I love that place in winter.
Of course the exact way to pick around this ridge always depends on conditions and personal attitudes, but just in case - this photo shows two of the three tricky choice spots we faced.
One is the rock I'm standing on - actually backtracking 'cuz I didn't like the other side, and bypassed it through the crawlspace on the left instead.
The other is a cube-shaped boulder just to the right of my head. Tried bypassing it on the left (Bells) side too, but the exit back to the ridge was a slab with some water ice, and I didn't feel like passing that one even lower on the left. Instead, we chose an easy squeeze through the crack separating this boulder on the right. You can see this crack very clearly on this nice picture.
Great shot! I have always wanted to climb this peak in the winter but never have. Great to finally see some winter shots - I liked them all. I particularly wondered about this section in the snow. Did you need crampons for this section? Also, how'd the snowshoes work for you on the steeper parts of the trail?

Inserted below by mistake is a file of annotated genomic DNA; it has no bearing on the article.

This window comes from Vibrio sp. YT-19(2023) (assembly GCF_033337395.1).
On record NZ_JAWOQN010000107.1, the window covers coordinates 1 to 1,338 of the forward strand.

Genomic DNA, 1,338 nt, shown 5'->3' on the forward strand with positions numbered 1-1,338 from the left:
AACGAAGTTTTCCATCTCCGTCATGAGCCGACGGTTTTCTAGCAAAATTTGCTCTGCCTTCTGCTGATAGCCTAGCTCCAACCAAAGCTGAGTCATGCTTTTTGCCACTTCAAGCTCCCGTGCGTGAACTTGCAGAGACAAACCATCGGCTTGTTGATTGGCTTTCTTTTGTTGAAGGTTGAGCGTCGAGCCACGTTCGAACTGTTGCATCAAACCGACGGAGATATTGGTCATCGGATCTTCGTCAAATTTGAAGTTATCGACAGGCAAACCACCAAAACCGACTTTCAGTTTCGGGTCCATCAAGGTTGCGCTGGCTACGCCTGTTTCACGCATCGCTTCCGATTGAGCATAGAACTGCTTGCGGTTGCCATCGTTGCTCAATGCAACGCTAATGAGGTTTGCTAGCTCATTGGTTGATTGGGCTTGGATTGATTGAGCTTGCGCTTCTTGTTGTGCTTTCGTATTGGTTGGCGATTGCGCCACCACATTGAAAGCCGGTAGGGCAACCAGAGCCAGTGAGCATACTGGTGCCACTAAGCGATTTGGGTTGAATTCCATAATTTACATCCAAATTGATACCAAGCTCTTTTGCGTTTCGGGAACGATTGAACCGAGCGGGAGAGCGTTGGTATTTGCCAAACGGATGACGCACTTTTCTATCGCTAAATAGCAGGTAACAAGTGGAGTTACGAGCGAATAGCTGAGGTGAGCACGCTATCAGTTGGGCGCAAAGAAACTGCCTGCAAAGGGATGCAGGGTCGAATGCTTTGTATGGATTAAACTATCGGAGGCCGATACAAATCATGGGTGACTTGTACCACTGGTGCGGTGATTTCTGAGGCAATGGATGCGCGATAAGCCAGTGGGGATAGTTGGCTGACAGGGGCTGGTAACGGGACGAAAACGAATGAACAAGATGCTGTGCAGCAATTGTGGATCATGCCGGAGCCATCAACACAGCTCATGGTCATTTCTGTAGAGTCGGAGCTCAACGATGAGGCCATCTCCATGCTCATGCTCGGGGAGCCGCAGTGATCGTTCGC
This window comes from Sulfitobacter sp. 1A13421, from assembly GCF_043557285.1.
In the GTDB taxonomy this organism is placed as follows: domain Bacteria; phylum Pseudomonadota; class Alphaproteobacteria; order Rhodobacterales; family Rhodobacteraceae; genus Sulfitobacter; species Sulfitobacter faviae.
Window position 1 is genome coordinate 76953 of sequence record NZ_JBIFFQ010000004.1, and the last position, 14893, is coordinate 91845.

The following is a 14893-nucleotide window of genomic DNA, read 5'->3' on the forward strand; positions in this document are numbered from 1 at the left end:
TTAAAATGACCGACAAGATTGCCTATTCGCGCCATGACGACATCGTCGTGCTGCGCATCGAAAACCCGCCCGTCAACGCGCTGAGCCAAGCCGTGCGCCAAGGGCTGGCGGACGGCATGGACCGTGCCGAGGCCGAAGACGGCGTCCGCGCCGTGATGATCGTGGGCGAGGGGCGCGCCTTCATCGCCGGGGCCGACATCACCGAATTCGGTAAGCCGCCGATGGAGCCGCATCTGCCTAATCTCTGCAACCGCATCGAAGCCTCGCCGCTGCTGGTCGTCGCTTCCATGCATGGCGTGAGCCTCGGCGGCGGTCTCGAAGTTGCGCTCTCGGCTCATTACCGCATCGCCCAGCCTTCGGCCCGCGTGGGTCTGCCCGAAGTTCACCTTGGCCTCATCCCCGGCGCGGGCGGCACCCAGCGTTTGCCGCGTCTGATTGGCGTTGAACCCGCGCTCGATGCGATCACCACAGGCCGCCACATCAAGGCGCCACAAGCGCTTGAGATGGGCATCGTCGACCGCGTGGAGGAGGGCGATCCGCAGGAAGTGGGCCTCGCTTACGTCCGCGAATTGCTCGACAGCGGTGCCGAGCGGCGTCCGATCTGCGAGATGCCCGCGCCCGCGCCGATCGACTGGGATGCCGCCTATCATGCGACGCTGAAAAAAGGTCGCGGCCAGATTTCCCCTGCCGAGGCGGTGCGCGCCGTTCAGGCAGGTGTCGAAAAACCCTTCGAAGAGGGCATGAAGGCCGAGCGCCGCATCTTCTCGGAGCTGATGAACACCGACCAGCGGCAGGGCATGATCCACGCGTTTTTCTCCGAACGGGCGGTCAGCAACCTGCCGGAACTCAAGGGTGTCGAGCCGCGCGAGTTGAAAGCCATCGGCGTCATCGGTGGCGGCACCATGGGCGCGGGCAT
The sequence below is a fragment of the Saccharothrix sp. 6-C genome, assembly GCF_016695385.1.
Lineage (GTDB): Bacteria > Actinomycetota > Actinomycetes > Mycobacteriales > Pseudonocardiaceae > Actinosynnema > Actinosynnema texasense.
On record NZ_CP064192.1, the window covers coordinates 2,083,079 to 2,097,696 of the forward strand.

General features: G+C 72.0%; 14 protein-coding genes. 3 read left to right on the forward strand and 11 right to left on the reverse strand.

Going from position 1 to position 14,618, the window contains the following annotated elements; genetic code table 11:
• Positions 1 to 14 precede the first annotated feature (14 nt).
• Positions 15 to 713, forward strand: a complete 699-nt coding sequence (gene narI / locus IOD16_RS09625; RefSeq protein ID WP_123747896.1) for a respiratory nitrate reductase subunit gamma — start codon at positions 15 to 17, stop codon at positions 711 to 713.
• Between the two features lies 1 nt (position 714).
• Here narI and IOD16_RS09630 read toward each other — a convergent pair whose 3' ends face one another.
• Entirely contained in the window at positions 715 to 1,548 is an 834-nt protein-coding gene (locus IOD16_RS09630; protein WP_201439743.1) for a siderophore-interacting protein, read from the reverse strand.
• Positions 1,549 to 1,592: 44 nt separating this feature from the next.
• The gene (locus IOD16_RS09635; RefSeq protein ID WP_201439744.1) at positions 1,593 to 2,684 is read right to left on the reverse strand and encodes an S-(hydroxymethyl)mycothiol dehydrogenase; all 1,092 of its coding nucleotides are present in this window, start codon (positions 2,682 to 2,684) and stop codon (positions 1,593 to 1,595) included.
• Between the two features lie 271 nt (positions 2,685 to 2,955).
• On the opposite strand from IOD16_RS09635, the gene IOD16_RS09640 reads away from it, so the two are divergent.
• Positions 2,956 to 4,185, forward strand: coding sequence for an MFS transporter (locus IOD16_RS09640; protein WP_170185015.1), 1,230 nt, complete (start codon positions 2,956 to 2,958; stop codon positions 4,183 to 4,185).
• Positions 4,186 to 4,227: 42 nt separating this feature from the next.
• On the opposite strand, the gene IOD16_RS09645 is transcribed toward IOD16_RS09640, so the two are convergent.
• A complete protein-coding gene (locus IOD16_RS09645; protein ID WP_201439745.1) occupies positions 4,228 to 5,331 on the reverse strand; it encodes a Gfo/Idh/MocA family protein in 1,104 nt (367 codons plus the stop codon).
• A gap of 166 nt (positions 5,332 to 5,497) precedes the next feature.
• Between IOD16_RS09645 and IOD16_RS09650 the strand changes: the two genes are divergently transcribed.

With soft and relatively fluffy snow from the previous day, crampons were not needed, and if anything probably would have been more of a hindrance.
We kept snowshoes on all the way to within the final ±100 yards to the summit before ditching them. There were a number of places where they weren't really necessary, but more trouble to take them off than just continue with them on.
In the more wind-scoured snow conditions, traversing the cirque-facing slope under the North Shoulder (just before the knife-edge section) in the snowshoes becomes kind of iffy, but most of the time the crust should remain manageable for booting without crampons.
What about Skinning up.. Could you skin most of the way?
Should be the same with skinning up, good until the last 100 yards if the snow conditions right, less if hard-crusted. The East Face cutes aren't really starting from the summit proper anyway, if that's what you think of skiing.